An angry Allahapperuma asked Jayasekera why he was making such offensive remarks against the SLPP if his party was so keen on forming a common alliance with the SLPP and its partners. He said that the SLFP leadership had reneged on their own pledge to vote against the budget. Now, it was the SLPP’s turn to see what the SLFP would do at the final voting on April 5. That was the main reason why the third round of talks has now been put off for April 10. “If the SLFP votes for the budget, it would be saying that the budget is good,” noted an SLPP leader.

“On the other hand, like us, if they vote against the budget, they will be in line with our thinking,” he said. “It is then that we will decide whether we should go ahead with a common alliance,” said the senior SLPP leader who sought anonymity. “They (the SLFP) cannot continue to please both sides (meaning the UNF and the SLPP) and claim that they are consistent in their policy,” he said. The SLPP will remain transparent in its talks to obviate any criticism or blame being placed on us. We will make everything known to the people, he added.  “They (the SLFP) said they would have to consult President Sirisena before the next round (on April 10). We said we will also consult our own leadership on whether to proceed or not,” the source added. More importantly, SLPP shot down efforts by Jayasekera to persuade his SLPP counterparts to have a joint news conference to project a positive picture that the talks were proceeding well. “We really do not have much to talk about,” said the same source.

A notable absentee at the meeting was Basil Rajapaksa, the architect of the SLPP.

Behind the scenes, he is busy preparing the party’s election campaign. The latest is a programme titled “A conversation with the village” – a programme where there will be Sub Committees at the village level merged with a National Committee made up of experts to ensure “community-based policy making.”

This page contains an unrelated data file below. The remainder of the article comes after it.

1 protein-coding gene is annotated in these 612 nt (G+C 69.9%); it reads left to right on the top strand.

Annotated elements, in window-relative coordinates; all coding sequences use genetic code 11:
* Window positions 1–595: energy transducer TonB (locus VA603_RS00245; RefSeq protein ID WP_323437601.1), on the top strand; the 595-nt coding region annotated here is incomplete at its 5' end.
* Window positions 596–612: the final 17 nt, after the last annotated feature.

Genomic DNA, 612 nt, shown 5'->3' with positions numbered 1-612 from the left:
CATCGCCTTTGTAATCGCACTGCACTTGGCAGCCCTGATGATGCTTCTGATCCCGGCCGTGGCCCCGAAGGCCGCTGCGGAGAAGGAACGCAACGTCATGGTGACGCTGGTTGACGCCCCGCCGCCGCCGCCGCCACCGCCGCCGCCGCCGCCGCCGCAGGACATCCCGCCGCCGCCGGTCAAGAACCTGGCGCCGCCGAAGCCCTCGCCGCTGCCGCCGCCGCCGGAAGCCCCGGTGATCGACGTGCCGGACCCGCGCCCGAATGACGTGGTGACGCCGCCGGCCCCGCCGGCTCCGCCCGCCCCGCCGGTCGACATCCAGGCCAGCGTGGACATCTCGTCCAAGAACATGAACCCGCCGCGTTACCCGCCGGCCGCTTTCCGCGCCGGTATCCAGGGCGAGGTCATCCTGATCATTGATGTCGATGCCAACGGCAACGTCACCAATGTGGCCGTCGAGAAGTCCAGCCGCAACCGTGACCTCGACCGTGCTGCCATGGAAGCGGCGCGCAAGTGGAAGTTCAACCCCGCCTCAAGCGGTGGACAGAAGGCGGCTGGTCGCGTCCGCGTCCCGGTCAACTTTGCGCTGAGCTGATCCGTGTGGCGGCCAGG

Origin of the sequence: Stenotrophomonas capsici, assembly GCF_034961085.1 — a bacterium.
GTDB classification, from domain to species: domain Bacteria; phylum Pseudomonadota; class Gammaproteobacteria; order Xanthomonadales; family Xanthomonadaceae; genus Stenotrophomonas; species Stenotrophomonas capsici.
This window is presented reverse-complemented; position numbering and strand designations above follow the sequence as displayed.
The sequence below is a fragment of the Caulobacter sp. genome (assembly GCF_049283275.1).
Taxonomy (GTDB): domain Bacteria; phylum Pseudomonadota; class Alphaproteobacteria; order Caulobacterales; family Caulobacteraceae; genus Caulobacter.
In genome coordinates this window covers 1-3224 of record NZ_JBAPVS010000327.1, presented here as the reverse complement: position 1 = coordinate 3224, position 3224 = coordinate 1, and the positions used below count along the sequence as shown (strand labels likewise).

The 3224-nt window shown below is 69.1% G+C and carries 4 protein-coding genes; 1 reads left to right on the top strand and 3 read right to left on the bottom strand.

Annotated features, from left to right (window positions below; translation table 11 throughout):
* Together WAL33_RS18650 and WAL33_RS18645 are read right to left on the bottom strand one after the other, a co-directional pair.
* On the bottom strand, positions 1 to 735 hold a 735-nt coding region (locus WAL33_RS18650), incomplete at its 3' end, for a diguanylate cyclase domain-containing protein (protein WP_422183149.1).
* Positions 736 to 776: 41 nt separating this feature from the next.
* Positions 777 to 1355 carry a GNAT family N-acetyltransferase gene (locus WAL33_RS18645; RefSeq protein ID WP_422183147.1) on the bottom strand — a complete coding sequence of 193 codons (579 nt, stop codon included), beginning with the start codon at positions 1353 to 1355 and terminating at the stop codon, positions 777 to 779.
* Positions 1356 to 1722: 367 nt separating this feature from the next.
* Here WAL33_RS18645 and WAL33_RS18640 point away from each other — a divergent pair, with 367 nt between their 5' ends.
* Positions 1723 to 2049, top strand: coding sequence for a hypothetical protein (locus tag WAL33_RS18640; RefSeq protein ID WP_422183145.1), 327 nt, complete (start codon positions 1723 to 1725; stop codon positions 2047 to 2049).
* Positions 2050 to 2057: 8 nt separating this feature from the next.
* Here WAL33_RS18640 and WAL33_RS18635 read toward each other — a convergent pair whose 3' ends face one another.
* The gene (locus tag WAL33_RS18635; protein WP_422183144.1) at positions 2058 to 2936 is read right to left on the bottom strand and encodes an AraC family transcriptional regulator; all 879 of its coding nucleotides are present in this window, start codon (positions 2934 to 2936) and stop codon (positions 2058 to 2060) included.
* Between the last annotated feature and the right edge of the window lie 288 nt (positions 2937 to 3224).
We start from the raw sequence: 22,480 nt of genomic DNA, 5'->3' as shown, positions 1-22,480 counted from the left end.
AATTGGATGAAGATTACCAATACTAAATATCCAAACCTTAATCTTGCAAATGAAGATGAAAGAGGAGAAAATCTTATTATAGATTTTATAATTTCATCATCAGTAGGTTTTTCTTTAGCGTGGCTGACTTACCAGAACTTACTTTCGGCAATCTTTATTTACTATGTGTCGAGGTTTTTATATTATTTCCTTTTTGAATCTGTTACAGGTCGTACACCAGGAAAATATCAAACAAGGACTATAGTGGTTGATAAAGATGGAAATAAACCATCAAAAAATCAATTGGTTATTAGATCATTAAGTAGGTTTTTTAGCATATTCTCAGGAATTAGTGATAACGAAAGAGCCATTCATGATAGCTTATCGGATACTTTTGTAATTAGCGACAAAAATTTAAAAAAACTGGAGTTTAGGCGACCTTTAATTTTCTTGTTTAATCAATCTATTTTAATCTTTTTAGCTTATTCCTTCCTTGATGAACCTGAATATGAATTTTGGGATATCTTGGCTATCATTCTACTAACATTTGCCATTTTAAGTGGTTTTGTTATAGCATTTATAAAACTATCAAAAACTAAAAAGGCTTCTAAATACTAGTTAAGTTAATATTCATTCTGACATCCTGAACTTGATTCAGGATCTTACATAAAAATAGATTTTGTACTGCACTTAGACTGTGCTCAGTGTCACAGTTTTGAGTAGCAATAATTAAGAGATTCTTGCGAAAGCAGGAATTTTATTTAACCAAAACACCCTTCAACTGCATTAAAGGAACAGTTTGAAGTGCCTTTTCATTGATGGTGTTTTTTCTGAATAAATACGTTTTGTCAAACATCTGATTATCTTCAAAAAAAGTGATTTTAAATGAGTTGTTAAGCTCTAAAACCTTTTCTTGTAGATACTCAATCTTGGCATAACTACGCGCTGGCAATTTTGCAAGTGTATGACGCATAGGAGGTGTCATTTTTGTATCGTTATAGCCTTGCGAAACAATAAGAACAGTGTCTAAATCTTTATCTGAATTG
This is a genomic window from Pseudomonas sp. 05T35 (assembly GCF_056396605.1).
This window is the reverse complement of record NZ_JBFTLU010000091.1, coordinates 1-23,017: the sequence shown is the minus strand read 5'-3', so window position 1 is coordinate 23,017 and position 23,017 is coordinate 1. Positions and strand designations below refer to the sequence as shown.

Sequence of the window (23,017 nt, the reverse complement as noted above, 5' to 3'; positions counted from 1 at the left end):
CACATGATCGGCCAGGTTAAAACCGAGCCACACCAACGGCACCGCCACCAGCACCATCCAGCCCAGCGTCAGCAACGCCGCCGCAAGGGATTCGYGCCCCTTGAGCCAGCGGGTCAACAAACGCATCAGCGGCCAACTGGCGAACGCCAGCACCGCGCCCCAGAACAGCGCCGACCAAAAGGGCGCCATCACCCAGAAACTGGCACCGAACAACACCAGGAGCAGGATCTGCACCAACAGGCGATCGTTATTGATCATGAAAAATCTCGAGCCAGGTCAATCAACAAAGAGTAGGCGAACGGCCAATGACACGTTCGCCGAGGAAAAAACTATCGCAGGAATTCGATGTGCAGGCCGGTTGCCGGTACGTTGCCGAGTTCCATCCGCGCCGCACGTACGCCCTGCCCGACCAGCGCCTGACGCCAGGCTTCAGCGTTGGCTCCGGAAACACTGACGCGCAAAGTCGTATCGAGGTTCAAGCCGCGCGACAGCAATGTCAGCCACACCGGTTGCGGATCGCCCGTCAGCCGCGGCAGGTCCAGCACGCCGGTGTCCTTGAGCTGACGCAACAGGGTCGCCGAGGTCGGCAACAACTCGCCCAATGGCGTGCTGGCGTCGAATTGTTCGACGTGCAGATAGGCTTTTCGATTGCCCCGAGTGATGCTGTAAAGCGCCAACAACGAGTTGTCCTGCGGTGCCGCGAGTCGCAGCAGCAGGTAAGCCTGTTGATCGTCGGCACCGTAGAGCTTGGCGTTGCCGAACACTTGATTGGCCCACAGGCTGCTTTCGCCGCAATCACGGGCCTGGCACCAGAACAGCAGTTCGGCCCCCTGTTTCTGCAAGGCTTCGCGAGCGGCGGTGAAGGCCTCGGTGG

This week’s political developments clearly highlight two significant outcomes for President Sirisena. One is the confirmation that the SLPP will not back his candidature at this year’s presidential election. That has become a certainty. Nevertheless, he has not given up the prospects of contesting on the SLFP ticket though the party is threatened with a split down the middle with some MPs going the UNF way and the others to the SLPP. Ironic enough, in addition to the six members who voted against the budget, two others (Dilan Perera and Lakshman Wasantha Perera) voiced strong opposition. Of the 17 SLFP MPs, does that mean that a total of eight are not sharing Sirisena’s views over entering into an alliance with the SLPP and opposing the UNF? That leaves behind only nine with President Sirisena. S.B, Dissanayake spoke against the budget with his colleagues but absented himself from voting in Parliament. This has brought out further fissures within the SLFP.

Angry SLPPers reject alliance

The other is the President’s ambitious project for a common alliance with the SLPP. It is no exaggeration that some of President Sirisena’s own actions, supplemented by General Secretary Jayasekera’s remarks, have incensed the SLPP leadership. So much so, some of them who earlier backed the SLFP entry into the common alliance, are now opposing it. That would naturally isolate President Sirisena politically. There are no prospects at all of his either becoming a common candidate with the support of the UNF or forming a common alliance. This is notwithstanding the issues the United National Party (UNP)-led UNF may face over a presidential candidate.

Yet, President Sirisena remains emboldened and hopeful. Asked whether there were prospects of an early presidential election, the source close to the Presidency said; “People elected him for a period of six years. He reduced it to five years through the 19A. There is no development that compels him to advance the date. There is, however, a need to hold Provincial Council elections without delay.”